Calcium is essential not just for maintaining bone strength, but also for heartbeat regulation, muscle contraction, blood clotting and for conducting nerve impulses. Adults need between 1,000 and 1,500 mg per day to support these important body functions.
To make sure you’re getting enough, follow this guide.
• Eat dairy products, fish with bones, dark leafy greens, broccoli, almonds and figs, as well as foods fortified with calcium.
• If you need more calcium in your diet, look for supplements of calcium citrate or calcium carbonate. The former is best absorbed by the body and can be taken any time; the latter is less expensive and you have to take fewer pills but they should be taken with meals. Either way, don’t take more than 500 mg of calcium at one time, and don’t exceed 2,500 mg per day.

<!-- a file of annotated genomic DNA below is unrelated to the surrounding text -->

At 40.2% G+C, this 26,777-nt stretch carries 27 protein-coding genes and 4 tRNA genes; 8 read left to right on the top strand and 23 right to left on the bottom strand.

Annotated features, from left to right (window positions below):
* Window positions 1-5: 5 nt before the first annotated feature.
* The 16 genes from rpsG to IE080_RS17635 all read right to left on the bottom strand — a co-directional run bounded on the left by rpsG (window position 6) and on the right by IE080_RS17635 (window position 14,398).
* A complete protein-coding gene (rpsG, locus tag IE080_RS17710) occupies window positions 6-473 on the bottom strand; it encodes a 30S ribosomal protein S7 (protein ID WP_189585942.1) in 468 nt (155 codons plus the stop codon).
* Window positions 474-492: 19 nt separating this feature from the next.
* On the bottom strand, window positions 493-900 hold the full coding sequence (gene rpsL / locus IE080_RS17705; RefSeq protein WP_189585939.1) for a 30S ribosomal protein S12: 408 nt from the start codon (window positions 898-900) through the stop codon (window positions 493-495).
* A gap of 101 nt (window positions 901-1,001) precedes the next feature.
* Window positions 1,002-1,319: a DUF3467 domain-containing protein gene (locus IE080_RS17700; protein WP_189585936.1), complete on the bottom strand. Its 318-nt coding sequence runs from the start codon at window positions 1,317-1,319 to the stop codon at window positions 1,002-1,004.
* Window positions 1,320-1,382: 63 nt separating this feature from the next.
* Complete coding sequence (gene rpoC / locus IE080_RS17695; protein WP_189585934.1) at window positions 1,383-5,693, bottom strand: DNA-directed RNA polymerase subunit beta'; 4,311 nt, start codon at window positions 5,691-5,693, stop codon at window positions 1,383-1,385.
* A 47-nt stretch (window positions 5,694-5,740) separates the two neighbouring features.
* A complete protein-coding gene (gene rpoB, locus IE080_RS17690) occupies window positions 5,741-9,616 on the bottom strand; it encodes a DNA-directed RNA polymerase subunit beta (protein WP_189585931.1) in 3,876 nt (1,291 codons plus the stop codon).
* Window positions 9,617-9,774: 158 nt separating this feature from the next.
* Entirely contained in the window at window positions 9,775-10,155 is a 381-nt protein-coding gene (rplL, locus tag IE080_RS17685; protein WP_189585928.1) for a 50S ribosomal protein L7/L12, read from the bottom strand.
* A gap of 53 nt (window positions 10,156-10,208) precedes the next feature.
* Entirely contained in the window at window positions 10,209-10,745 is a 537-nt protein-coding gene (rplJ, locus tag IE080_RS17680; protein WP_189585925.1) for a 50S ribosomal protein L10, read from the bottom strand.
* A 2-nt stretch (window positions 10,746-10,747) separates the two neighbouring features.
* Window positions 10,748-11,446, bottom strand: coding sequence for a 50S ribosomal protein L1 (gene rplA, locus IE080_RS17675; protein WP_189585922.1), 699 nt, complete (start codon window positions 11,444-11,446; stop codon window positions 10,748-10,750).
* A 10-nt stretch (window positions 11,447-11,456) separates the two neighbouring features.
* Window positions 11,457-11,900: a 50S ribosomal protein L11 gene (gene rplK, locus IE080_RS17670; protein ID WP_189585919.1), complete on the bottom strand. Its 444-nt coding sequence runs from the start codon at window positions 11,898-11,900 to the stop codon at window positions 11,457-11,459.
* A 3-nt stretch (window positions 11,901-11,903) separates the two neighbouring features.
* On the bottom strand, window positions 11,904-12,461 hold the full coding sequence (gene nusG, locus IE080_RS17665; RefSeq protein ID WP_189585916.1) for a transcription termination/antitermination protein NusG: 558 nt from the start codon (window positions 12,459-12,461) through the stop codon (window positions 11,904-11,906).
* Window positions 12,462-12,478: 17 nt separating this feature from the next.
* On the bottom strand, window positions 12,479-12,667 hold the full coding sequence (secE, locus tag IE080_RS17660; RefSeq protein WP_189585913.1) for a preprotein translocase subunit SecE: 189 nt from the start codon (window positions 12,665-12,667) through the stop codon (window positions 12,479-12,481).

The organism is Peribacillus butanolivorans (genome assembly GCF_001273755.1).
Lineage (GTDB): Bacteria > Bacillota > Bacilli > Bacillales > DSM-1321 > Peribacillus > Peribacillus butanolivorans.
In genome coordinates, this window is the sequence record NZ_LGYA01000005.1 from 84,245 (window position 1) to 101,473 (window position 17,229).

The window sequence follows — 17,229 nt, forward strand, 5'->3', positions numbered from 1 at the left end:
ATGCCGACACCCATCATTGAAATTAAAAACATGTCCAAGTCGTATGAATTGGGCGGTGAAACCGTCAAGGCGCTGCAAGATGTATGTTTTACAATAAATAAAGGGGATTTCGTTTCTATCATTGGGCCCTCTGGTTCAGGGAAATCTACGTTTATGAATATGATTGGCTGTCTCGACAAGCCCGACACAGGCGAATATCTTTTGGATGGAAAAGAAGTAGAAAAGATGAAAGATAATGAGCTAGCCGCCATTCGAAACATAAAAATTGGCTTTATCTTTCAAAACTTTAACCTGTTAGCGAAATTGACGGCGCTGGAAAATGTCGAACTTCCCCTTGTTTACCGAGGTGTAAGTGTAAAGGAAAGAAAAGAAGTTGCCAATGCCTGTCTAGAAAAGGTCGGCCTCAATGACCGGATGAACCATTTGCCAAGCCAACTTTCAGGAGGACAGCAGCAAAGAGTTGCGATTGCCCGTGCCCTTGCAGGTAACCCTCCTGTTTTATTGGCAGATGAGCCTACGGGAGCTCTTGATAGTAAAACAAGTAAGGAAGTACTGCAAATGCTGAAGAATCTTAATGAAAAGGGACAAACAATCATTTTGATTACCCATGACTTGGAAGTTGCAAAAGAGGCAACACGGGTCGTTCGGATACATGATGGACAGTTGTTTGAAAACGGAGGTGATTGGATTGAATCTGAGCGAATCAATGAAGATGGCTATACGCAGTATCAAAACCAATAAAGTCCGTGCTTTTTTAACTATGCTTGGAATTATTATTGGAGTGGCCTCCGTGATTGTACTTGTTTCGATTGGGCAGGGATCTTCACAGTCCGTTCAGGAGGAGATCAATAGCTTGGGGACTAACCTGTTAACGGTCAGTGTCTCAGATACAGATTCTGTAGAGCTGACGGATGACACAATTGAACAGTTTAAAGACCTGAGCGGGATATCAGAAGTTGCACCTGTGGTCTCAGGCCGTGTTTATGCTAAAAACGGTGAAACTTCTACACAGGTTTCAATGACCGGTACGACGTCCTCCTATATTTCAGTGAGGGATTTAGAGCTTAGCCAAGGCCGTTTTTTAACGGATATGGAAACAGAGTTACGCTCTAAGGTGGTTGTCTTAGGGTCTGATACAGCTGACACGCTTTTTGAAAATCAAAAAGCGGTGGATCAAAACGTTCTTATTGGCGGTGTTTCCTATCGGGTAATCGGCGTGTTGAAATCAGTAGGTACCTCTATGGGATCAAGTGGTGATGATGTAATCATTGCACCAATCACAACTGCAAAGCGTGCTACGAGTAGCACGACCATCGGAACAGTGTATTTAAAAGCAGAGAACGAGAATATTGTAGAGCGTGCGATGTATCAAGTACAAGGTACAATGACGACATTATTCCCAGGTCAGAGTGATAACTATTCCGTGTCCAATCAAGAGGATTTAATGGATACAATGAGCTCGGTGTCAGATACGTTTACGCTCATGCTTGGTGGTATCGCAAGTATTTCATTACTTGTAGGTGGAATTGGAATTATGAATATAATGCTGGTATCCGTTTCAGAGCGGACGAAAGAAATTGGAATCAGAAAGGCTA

• Fiber may interfere with calcium absorption, so take supplements separate from when you eat high-fiber grains.
• Don’t forget D. Calcium absorption requires vitamin D, and adults should get at least 200 IU per day (400 IU if you’re over 50). Most multivitamins contain both, but if you don’t take one, make sure you take D along with your calcium supplement.
• Check with your doctor if you are taking thyroid medication, corticosteroids, tetracycline or iron pills, as calcium can interfere with their absorption.
— adapted from the University of California Berkeley Wellness Letter